'From Russia with a 71': Uncovering Gamaredon's fast flux infrastructure. New apex domains and ASN/IP diversity patterns discovered.

Russian flag made out of binary code and a person hacking into a laptop

Key points

  • Silent Push explores the extent of the Gamaredon Group’s fast flux operation.
  • 300+ new apex domain IOCs discovered from a single Gamaredon domain.
  • Proprietary fingerprinting techniques used to expose the deployment of new attacker infrastructure using wildcard A records


Gamaredon – also known as Primitive Bear, Actinium or Shuckworm – are a Russian Advanced Persistent Threat (APT) group that has been active since at least 2013, historically across the US and the Indian Subcontinent, and more recently in Ukraine, including reported attacks on Western government entities:

Source: Talos, 2021

Gamaredon are a highly-belligerent threat group who deviate from the standard-hit and-run tactics used by other APT groups, by propagating sustained attacks that are both heavily obfuscated and uniquely aggressive.

Gamaredon TTPs

The group uses spear phishing and social engineering to deliver malware hidden within MS Word documents:

MalwareBazaar directory of Gamaredon MS Word malware

Using MS Word combats static analysis by hosting the payload on a template that is downloaded from an attacker-controlled server, once the document is opened and the user has met one or more conditions – such as geographic location, device type and system specification – prior to delivery.

A large amount of Gamaredon subdomains used in spear phishing attacks are linked to the TLD .ru, registered via REGRU-RU and contain the number 71.

Gamaredon subdomains using the number 71

Use of fast fluxing

Gamaredon operates with an innumerable amount of IP addresses, and uses wildcard A records in place of definable subdomains to evade detection in a technique known as fast fluxing.

A large group of IPs are associated with a single Fully Qualified Domain Name (FQDN), and rotated through an attack at an extremely high frequency via automated DNS resource record (RR) amendments in the zone file.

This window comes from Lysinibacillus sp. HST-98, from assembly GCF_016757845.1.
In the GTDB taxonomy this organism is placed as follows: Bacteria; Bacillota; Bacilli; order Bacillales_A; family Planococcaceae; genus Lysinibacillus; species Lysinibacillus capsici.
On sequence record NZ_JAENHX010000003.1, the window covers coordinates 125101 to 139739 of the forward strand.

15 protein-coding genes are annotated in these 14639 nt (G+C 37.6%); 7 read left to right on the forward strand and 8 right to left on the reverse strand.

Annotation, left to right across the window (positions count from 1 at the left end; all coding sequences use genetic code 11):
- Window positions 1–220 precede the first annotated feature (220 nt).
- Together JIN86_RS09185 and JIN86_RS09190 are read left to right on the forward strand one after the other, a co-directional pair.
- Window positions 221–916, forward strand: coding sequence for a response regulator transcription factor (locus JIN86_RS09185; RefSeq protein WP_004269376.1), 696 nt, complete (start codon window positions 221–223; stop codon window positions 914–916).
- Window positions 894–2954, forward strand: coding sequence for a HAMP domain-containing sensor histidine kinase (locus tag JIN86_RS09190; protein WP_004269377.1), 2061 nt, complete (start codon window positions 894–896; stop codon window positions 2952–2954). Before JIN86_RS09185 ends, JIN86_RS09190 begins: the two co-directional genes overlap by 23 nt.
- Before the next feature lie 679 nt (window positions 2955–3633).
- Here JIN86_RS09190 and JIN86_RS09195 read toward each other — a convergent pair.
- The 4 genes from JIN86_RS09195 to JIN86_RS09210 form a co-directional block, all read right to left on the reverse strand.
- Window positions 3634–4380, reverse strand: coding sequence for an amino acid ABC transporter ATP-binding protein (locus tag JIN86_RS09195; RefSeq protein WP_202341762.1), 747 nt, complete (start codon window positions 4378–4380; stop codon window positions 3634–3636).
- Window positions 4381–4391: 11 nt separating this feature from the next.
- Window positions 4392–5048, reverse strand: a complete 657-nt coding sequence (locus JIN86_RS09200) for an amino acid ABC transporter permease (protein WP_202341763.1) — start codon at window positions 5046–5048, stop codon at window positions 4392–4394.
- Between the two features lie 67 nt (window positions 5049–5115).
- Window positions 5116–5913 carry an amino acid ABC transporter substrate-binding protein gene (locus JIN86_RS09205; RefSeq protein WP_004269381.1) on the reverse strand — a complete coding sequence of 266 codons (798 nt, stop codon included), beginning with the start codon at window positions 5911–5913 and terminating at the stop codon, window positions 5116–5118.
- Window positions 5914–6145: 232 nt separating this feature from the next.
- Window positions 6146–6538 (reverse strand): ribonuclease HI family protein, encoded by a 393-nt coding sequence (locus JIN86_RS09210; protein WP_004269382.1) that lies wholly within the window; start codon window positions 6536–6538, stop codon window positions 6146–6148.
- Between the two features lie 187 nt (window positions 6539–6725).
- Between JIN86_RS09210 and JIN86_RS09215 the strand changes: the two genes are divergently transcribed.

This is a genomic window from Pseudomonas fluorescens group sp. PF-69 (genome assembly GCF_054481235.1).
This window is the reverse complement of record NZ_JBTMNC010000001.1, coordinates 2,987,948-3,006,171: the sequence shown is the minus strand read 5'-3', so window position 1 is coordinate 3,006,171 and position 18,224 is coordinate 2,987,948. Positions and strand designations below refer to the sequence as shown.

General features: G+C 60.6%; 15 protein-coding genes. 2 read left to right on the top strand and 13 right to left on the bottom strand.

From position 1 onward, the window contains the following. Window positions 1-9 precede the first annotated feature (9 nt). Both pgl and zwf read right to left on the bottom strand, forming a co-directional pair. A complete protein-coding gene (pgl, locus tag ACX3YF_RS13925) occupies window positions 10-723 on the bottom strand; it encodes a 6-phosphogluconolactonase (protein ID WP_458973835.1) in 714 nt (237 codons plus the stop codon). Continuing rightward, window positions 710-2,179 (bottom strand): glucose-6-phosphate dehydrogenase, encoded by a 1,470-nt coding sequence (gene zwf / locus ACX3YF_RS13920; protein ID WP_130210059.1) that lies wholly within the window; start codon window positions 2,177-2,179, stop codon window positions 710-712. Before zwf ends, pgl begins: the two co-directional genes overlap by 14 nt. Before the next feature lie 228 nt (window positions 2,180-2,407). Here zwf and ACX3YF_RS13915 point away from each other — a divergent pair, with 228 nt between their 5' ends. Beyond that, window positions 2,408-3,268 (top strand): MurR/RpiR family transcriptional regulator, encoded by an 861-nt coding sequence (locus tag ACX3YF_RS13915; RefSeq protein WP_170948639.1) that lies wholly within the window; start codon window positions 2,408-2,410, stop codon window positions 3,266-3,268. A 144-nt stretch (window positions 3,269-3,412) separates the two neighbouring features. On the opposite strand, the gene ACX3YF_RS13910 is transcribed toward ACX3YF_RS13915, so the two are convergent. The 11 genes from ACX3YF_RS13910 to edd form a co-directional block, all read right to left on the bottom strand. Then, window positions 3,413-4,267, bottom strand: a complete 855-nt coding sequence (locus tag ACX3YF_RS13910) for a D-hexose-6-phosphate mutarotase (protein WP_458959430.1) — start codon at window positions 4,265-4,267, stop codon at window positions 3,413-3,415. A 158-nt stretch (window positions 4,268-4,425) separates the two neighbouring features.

Fast fluxing is used by APT groups to circumvent traditional methods of threat detection that rely on threat feeds containing full domain names, including subdomains.

Rather than relying on lists of isolated IOCs, organizations need to deploy countermeasures that track the underlying infrastructure that accommodates an attack – apex domains, ASNs, registrars, authoritative nameservers etc. – and extrapolate correlative datasets that allow security teams to identify patterns in attacker behaviour – ASN and IP diversity data, naming conventions etc.

In order to defend themselves against fast flux TTPs, organizations need to identify and block apex domains, regardless of the subdomain. Let’s take a look at how we used Silent Push to do just that…

Deep dive: samiseto[.]ru

Every investigation begins with a series of observables. Several online sources have reported recent attempts by Gamaredon to inject malware, using an MS Word template, from the following domains:

  • http://encyclopedia83.samiseto[.]ru/HOME-PC/registry/amiable/prick/sorry[.]83glf
  • http://relation46.samiseto[.]ru/DESKTOP-UVHG99D/percy[.]46rra
Twitter post announcing malware hosted on samiseto[.]ru